I recently read a very interesting and mostly helpful document by the UK charity Rethink, 100 ways to support recovery. However, I had some reactions to their approach to defining recovery, and I thought I would share them here.
According to Rethink “Clinical recovery is an idea that has emerged from the expertise of mental health professionals, and involves getting rid of symptoms, restoring social functioning, and in other ways ‘getting back to normal’.”
Rethink contrasts this with Personal recovery, which they define as “an idea that has emerged from the expertise of people with lived experienced of mental illness, and means something different to clinical recovery. The most widely used definition of personal recovery is from Anthony (1993): “…a deeply personal, unique process of changing one’s attitudes, values, feelings, goals, skills, and/or roles. It is a way of living a satisfying, hopeful, and contributing life even within the limitations caused by illness. Recovery involves the development of new meaning and purpose in one’s life as one grows beyond the catastrophic effects of mental illness.”
Rethink further states that “It is generally acknowledged that most mental health services are currently organised to meet the goal of clinical recovery” and then goes on to advocate for a shift to a focus on personal recovery instead.
I would argue that most mental health services for what the system calls “serious mental illness” are really not organized around any kind of recovery at all, but are organized instead around a desire to keep people out of acute crisis so they are less of a burden on the community. Most services don’t even seriously contemplate the possibility of recovery once people have been in the system awhile, and indeed people are often told to expect that they will always be “mentally ill.”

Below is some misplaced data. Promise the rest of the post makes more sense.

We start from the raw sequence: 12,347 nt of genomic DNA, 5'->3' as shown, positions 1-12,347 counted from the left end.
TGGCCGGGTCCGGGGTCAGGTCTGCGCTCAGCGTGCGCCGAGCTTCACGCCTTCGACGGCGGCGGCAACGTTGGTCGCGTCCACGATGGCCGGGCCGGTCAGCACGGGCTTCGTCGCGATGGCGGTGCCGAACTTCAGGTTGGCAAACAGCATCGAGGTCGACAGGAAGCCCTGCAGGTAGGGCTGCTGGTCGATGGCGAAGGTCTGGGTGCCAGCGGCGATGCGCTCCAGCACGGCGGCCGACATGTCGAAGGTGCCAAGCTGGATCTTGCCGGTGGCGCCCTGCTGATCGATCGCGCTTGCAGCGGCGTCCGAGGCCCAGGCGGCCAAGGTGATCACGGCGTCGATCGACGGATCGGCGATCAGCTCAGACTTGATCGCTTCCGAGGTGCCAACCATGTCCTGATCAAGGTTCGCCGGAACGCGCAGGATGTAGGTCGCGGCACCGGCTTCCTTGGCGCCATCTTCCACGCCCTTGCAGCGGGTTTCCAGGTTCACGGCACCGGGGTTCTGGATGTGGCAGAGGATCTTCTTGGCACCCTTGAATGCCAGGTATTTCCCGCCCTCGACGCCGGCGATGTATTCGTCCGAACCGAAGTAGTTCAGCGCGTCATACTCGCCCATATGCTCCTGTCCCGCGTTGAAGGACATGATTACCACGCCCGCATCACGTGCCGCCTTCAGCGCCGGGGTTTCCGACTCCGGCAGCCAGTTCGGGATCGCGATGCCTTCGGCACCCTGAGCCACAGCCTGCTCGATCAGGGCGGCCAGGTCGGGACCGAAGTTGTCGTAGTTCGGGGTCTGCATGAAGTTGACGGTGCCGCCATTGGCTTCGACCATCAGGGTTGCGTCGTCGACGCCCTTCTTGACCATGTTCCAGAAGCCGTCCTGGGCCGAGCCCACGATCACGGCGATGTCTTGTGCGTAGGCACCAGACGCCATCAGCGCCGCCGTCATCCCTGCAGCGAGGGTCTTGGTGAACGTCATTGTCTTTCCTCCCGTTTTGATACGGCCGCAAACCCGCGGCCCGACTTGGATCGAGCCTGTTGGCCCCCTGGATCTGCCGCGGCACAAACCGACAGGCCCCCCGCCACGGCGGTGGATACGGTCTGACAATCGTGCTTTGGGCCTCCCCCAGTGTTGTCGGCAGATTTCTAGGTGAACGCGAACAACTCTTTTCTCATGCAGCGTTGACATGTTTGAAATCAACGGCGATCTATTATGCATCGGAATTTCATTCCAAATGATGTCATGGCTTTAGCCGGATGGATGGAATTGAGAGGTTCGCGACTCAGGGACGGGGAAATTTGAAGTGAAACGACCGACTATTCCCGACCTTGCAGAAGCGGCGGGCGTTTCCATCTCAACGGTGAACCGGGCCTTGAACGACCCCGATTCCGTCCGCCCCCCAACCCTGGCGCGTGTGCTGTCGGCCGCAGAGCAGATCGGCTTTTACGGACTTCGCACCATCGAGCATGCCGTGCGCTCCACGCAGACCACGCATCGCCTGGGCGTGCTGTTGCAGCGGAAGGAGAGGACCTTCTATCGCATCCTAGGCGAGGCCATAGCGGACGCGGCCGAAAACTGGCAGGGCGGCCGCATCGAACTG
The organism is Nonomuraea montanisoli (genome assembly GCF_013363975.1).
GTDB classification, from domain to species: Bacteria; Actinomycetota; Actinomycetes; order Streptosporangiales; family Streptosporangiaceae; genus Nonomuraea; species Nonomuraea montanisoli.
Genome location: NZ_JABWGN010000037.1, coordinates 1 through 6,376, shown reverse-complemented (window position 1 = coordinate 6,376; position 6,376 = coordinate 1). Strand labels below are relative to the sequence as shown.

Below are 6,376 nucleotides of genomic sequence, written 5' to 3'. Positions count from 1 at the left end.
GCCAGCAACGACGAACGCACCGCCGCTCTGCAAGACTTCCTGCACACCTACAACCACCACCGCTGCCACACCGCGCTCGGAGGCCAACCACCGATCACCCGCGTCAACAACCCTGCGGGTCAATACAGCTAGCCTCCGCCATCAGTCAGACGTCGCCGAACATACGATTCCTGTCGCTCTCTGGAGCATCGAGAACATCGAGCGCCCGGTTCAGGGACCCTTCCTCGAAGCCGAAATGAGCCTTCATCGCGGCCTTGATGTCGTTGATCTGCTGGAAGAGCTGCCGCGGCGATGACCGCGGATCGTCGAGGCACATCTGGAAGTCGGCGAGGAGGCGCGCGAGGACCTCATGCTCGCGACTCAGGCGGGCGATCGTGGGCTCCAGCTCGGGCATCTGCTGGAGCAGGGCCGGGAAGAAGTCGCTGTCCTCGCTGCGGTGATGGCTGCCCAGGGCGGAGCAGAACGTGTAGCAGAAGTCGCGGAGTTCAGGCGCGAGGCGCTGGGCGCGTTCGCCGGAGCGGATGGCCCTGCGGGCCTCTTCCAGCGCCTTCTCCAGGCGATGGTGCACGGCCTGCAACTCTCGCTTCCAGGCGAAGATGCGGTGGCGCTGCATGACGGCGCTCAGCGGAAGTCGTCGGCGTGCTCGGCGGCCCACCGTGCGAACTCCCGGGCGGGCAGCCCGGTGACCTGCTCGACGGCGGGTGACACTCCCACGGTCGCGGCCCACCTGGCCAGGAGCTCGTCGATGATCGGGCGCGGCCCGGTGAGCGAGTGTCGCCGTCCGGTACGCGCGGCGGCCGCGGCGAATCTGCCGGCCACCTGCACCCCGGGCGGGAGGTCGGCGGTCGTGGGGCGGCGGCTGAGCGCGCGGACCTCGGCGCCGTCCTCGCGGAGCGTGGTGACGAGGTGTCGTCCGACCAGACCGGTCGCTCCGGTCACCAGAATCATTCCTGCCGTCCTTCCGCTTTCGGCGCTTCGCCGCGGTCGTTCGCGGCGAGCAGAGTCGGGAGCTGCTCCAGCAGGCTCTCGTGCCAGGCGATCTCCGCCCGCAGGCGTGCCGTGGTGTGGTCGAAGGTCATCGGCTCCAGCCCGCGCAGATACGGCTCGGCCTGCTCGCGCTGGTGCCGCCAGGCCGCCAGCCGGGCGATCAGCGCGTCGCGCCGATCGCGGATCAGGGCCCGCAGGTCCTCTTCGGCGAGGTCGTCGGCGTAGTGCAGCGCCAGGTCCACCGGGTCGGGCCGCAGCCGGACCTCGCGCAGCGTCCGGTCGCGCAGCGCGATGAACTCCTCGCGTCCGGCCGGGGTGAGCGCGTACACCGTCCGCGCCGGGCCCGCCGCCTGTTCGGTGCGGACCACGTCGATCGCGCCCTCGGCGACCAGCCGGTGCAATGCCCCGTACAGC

However, recovery and reorganizing the system to work toward recovery is at least being talked about more, so it is important to decide what recovery really is. While I believe that Rethink correctly asserts that there are serious problems when or if people are led to exclusively focus on clinical recovery, there are also real problems caused by simply shifting to a focus on “personal recovery” instead.
One of those problems is that fact that personal recovery is usually defined as accepting the limitations of the “illness” and finding ways to live within those limits. Unfortunately, this suggests that people should give up on attempts to transcend any such limits, and as a result, the focus on “personal recovery” has been used as part of the movement to redefine recovery as “doing a bit better while continuing to be mentally ill.”)
I believe a better conception of recovery would frame efforts at clinical recovery and at personal recovery as both important, and as capable of supporting each other. Working together like this, they could be like the two “legs” of full recovery. Full recovery would be seen as including the components of both clinical and personal recovery, and as definitely involving no longer being “mentally ill.”